Larkin, a first-round pick (15th overall) in 2014, has taken a huge step this season, establishing himself as a No. 1 two-year way center as he led the team in points. And he is driven to continue to improve.
Whenever Zetterberg retires, Larkin will be the team's next captain.
Mantha, the 20th overall pick in 2013, led the team with 24 goals in his first full season. He has been inconsistent at times, as young players tend to be. But he has continued to improve at keeping his feet moving, driving to the hard areas and being strong on the puck.
Athanasiou, the Wings’ fourth-round pick in 2012 – 110th overall – needs to be disciplined, to pay attention to detail and to simply skate hard all the time. When he does, his natural speed and talent are obvious.
Bertuzzi, a second-round pick in 2013 – 58th overall – has displayed the toughness to be strong in the corners and go to the net, and the talent and hockey sense to apply those skills on the top two lines. He is the nephew of former Red Wing Todd Bertuzzi.
But it is on defense where the Wings are the weakest.
Detroit’s top young defense prospect is Dennis Cholowski, 20, who was its first-round pick in 2016 (20th overall). He will turn pro when his current team, the Portland Winterhawks of the Western Hockey League, are done with the playoffs.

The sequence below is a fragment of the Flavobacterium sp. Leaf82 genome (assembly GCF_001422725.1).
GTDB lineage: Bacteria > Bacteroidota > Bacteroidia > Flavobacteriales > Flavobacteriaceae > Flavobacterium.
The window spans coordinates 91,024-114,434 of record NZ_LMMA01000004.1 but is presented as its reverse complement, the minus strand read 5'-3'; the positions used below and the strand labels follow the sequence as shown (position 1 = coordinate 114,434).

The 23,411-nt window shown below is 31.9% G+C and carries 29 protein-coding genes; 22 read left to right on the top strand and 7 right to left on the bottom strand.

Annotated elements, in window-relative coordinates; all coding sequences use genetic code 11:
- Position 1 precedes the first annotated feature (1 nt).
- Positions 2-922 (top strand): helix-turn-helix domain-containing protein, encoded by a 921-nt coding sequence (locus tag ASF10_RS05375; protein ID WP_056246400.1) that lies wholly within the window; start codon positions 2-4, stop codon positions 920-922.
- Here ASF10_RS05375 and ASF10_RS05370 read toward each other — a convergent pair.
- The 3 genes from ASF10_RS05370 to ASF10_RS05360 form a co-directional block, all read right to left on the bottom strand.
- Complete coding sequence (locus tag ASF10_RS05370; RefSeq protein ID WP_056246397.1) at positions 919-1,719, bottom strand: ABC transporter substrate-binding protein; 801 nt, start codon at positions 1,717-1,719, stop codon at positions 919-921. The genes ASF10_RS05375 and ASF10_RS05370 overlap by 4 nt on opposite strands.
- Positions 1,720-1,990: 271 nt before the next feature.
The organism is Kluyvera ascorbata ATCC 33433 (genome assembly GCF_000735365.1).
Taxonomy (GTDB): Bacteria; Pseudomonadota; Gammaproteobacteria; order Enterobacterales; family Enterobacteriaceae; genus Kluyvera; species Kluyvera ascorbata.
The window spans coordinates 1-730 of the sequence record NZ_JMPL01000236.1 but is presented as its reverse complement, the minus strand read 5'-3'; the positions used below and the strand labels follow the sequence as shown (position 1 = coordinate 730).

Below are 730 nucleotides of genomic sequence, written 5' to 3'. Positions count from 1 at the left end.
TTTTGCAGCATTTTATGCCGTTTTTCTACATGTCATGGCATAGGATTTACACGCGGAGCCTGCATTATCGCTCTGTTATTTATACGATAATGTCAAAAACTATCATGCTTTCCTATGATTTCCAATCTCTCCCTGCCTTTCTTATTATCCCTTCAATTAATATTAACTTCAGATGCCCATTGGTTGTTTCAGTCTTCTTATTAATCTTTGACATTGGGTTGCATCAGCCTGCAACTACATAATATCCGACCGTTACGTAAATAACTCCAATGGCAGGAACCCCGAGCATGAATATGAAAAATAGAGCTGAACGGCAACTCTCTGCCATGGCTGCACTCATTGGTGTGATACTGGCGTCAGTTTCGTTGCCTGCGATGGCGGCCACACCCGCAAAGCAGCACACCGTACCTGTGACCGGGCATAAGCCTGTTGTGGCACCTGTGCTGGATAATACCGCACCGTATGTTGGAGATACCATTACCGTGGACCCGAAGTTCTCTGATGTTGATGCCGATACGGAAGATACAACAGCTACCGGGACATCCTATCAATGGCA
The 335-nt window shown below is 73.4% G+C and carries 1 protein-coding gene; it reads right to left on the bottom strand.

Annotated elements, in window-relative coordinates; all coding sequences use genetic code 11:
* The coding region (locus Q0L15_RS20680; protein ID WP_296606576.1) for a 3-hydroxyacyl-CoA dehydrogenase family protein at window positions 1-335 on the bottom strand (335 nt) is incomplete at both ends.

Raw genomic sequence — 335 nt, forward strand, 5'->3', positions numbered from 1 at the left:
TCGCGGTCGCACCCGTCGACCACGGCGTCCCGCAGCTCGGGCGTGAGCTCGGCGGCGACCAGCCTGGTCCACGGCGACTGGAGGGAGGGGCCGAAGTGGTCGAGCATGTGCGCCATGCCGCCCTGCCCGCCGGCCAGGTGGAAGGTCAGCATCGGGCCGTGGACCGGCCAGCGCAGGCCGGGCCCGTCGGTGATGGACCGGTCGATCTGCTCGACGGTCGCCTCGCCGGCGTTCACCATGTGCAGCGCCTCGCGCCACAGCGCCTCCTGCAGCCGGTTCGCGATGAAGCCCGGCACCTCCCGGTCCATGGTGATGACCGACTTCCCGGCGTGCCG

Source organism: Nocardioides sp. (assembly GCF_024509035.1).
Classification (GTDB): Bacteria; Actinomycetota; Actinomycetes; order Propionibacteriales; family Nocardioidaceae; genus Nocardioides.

If the Grand Rapids Griffins are still alive in the American Hockey League playoffs at that point, Cholowski will join them.
He is expected to compete for a spot in Detroit next season. He will play in either Detroit or Grand Rapids in 2018-19.
Another blue line prospect is Filip Hronek, also 20 and the second-round pick in 2016. Hronek is having an outstanding season with the Griffins and could push for a roster spot with the Red Wings next season.
There is also undersized Joe Hicketts, currently with Grand Rapids. Hicketts, 21, is only 5-8 and 180 pounds but has continually exceeded expectations to become a top player at every level. He had three assists and was plus-5 in five games with Detroit this season.
If the Wings get lucky in the draft lottery on April 28, they could immediately improve themselves on defense. The consensus No. 1 pick is Swedish defenseman Rasmus Dahlin, 17, who is considered to be the best defense prospect available in the draft in several years. He is already playing in Sweden’s top professional league and will skate right into the NHL in 2018-19, no matter who drafts him.
Detroit’s 73 points that came from its 30-39-13 record placed it 27th among the 31 NHL teams, which gives it an 8.5 percent chance of getting the No. 1 pick and a 26.1 percent chance of landing in the top three.
At the worst, the Wings will choose eighth overall.
The next best available defenseman is Michigan freshman Quinn Hughes, 18, who helped lead the Wolverines to the Frozen Four this season.
Other top prospects are wingers Andrei Svechnikov, brother of Red Wing Evgeny Svechnikov, who is playing with the Ontario Hockey League’s Barrie Colts, and Brady Tkachuk, son of former NHL star Keith Tkachuk and brother of the Calgary Flames Matthew Tkachuk). He plays at Boston College.